Two organic chemistry PhD students win John A Elvidge Prize
Presentations on research that could benefit the pharmaceutical industry have won recognition for two PhD students.
Katerina Ridge and Watcharee Waratchareeyakul were announced as the joint winners of the inaugural John A Elvidge Prize for Postgraduate Research in Organic Chemistry at a symposium held in the Department of Chemistry on 24 September. The award is in memory of Professor Elvidge – who was Professor of Organic Chemistry at Surrey from 1965 to 1988 – and aims to highlight ground-breaking research in the field of organic chemistry.
Five PhD students made presentations in front of a 30-strong audience, which included judges Dr Ben Belleni of Novartis and Professor Bill Lockley of the Department of Chemistry. Commenting on the exceptionally high standard of presentations, the judges eventually decided that the prize should be jointly awarded to Katerina and Watcharee.
Katerina Ridge’s paper on ‘A study in the Synthesis, Crystallisation and Reactivity of Twisted Acrylamides’ revealed her research into the preparation of 19 new compounds which have significant implications for the pharmaceutical industry. Twisting within these compounds influences the way they react and crystallise – giving drug developers vital information as they put compounds together. “Knowing how compounds react and crystallise will help the pharmaceutical industry to save time and money," explains Katerina. "This is an area that has not been explored very much before."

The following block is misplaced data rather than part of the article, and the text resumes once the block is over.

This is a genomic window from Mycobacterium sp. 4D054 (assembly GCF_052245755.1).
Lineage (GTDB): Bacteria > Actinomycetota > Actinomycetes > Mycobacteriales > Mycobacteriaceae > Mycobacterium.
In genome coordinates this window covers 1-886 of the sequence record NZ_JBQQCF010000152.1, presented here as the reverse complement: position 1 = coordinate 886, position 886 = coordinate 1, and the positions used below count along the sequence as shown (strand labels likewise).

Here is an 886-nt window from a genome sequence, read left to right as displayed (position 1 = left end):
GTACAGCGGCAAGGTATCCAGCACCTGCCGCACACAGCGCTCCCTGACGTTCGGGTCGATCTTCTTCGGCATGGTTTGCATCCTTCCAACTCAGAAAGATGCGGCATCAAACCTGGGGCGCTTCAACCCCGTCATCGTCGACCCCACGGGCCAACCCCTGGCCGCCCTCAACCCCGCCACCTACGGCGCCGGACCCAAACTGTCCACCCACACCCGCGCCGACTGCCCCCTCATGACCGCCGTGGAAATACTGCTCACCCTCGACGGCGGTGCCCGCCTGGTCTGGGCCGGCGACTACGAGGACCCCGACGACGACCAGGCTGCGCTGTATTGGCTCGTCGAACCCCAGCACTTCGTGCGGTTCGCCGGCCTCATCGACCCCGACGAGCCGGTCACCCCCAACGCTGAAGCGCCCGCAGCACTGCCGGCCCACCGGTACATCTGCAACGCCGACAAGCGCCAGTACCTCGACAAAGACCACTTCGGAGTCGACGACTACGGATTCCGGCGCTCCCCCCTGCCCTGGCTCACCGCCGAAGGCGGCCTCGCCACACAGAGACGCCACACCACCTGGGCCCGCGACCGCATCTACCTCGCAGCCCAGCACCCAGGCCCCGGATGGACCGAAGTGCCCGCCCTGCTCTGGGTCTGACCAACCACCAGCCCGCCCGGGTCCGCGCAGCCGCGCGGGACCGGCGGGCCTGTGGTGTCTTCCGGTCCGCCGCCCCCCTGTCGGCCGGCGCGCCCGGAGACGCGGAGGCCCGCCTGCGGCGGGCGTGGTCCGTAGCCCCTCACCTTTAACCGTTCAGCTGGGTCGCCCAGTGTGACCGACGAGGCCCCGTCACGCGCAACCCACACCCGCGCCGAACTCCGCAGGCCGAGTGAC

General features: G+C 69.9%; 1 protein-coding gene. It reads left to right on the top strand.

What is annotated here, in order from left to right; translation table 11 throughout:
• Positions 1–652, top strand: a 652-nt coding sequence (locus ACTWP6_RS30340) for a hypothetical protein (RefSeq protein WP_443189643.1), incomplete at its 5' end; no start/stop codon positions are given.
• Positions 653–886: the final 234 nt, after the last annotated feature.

Watcharee Waratchareeyakul spoke on ‘The Phytochemistry of the Meliaceae Family’, presenting the findings of her research into isolating chemical compounds in plants, which opens the door to a range of possible medical applications. The compounds – found in the Meliaceae (mahogany) family – are potentially a useful component of drugs used to treat malaria, elephantiasis and cancer. The John A Elvidge Prize was a second accolade for Watcharee’s research: she recently won the ‘Best Speaker’ award for the same presentation at a symposium on new developments in natural products research in Austria.
As winners of the John A Elvidge Prize, Katerina and Watcharee have received a grant to enable them to further their knowledge by attending a conference or visiting a research centre.
Katerina says: “This was the first time I had made a presentation, so it was a challenge, but a good one. Although it was a competition, the symposium was a great opportunity for the whole department to learn what other people are doing – I thoroughly enjoyed hearing the other presentations.”
Professor Dulcie Mulholland, Head of Surrey’s Department of Chemistry, comments: “The excellent standard of presentations from our senior PhD students in organic chemistry demonstrates the top quality research being conducted in this Department, and indicates that our new Joseph Kenyon laboratory will be put to excellent use.”